Dictatorship beats democracyâ€”what China’s moviegoers are learning from Star Wars – Quartz
A galaxy far, far away has finally come to the Middle Kingdom.
Disneyâ€™s latest Star Wars franchise The Force Awakens debuted in China over the weekend, and took in an estimated $53 million, the â€œbiggest Saturday-Sunday box-office openingâ€ ever in China, the studio said.
The filmâ€™s China performance is nothing next to its big triumph in the US where it generated over $238 million in the opening weekend. Nor is it comparable to the China opening of action movie Furious 7, which broke single day records for any film ever released in the country with a $63.2 million gross last April.
Thatâ€™s in part because the Star Wars franchise was, until recently, a western cultural phenomena unfamiliar to many Chineseâ€”itâ€™s not uncommon for people to mix up Star Wars with Star Trek in China. When the first film of the original Star Wars trilogy was screened in the US in 1977, China was still recovering from the chaotic Cultural Revolution, and western movies were banned as â€œspiritual pollution.â€ When the second trilogy appeared in China more than a decade ago, its film market was much smaller than it is now.
So for many Chinese moviegoers, The Force Awakens is the first movie of the franchise theyâ€™ve ever watched.
Their feedback is mixed, judging from Douban (link in Chinese), a popular entertainment website that is like a combination of IMDB and Myspace.
â€œI just could not tell the exact story lineâ€¦ The first half made me dizzy. The foreign princess made me excited but the story somehow became a reunion of the middle-and-old aged?,â€ one blogger wrote, referring to Leia.
Chinaâ€™s loyal Star Wars lovers reminisced like US fans. â€œThe opening background and the familiar but aging characters really bring back my childhood memories,â€ one blogger wrote. â€ Another wrote â€œI wish I could finish watching the franchise in my lifetime.â€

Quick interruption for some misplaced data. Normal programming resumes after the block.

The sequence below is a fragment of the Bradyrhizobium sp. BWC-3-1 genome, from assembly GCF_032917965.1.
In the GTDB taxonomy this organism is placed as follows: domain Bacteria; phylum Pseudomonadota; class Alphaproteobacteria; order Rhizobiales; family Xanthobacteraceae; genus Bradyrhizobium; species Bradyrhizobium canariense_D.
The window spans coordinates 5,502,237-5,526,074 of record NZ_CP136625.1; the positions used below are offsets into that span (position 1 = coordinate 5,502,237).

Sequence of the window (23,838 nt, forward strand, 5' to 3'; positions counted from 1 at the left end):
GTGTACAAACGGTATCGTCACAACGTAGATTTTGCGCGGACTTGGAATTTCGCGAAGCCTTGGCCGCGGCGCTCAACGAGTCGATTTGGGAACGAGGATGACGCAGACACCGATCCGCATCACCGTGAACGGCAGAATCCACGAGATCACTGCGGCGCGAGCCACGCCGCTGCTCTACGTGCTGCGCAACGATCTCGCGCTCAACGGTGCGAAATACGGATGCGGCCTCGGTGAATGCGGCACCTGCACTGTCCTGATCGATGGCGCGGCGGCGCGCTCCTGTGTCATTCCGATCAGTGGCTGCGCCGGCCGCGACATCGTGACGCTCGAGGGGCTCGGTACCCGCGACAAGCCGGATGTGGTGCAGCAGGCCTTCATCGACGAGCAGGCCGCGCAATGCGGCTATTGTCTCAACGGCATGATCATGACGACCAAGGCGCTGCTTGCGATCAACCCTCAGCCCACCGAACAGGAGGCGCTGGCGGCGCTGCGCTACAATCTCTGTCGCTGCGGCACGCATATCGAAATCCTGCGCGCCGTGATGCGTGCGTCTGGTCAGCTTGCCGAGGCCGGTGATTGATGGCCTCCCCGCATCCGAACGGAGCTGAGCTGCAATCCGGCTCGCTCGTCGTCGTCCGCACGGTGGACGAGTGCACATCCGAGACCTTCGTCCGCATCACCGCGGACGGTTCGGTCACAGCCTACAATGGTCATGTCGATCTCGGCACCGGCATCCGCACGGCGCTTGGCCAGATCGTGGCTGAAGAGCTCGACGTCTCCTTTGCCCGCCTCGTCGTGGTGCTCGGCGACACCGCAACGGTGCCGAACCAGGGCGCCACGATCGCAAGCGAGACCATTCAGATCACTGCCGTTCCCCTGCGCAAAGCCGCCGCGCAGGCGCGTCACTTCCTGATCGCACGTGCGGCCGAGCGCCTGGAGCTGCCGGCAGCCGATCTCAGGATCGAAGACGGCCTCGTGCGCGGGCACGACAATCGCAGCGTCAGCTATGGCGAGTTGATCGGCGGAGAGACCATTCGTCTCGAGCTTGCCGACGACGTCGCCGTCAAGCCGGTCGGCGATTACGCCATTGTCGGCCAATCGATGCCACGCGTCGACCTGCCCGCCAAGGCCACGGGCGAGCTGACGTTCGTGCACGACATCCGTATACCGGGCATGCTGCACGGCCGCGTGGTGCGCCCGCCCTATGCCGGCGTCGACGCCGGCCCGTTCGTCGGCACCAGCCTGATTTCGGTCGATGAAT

â€œThe story is still about transmigration, the chosen one who saves the world, the undying starring characters and an over dramatic robot,â€ another one wrote, â€œbut I am still a big fan of [screenwriter and producer] J.J. Abrams. He successfully combined his style with the Star War traditions!â€
After it bought Lucasfilm in 2012, Disney began aggressively promoting the Star Wars franchise in China.
Four decades late, the original Star War trilogy was screened at the Shanghai International Film Festival last year. Stormtroopers will stand with Mickey Mouse in the new Shanghai Disneyland, and Disney named Chinese pop star Lu Han (often described as Chinaâ€™s answer to Justin Bieber) the official â€œStar Warsâ€ ambassador and an honorary Jedi to tap his large fan baseâ€”mostly young Chinese girls. â€œAnything about you Lu Han, I will definitely go for it,â€ one female fan wrote on Chinese microblog Weibo (link in Chinese, registration required).
After all the marketing hype, many Chinese moviegoers are also viewing the other six films of the Star Wars franchise, legally on Tencentâ€™s QQ or via pirated downloads. Some are learning that the saga is as much about politics and individuals fighting against a repressive government as light sabers and spacecraftâ€”but the lesson theyâ€™re taking away isnâ€™t what George Lucas may have intended. â€œA democratic parliament seems to be chaotic while a dictator-run empire seems to be stable. Thatâ€™s worth our thinking,â€ one blogger wrote on Douban.
â€œThe Republic cannot control the military and the parliament so itâ€™s fallen,â€ another wrote. â€œWhat can democracy do? It still depends on weapons!â€
Echo Huang Yinyin contributed reporting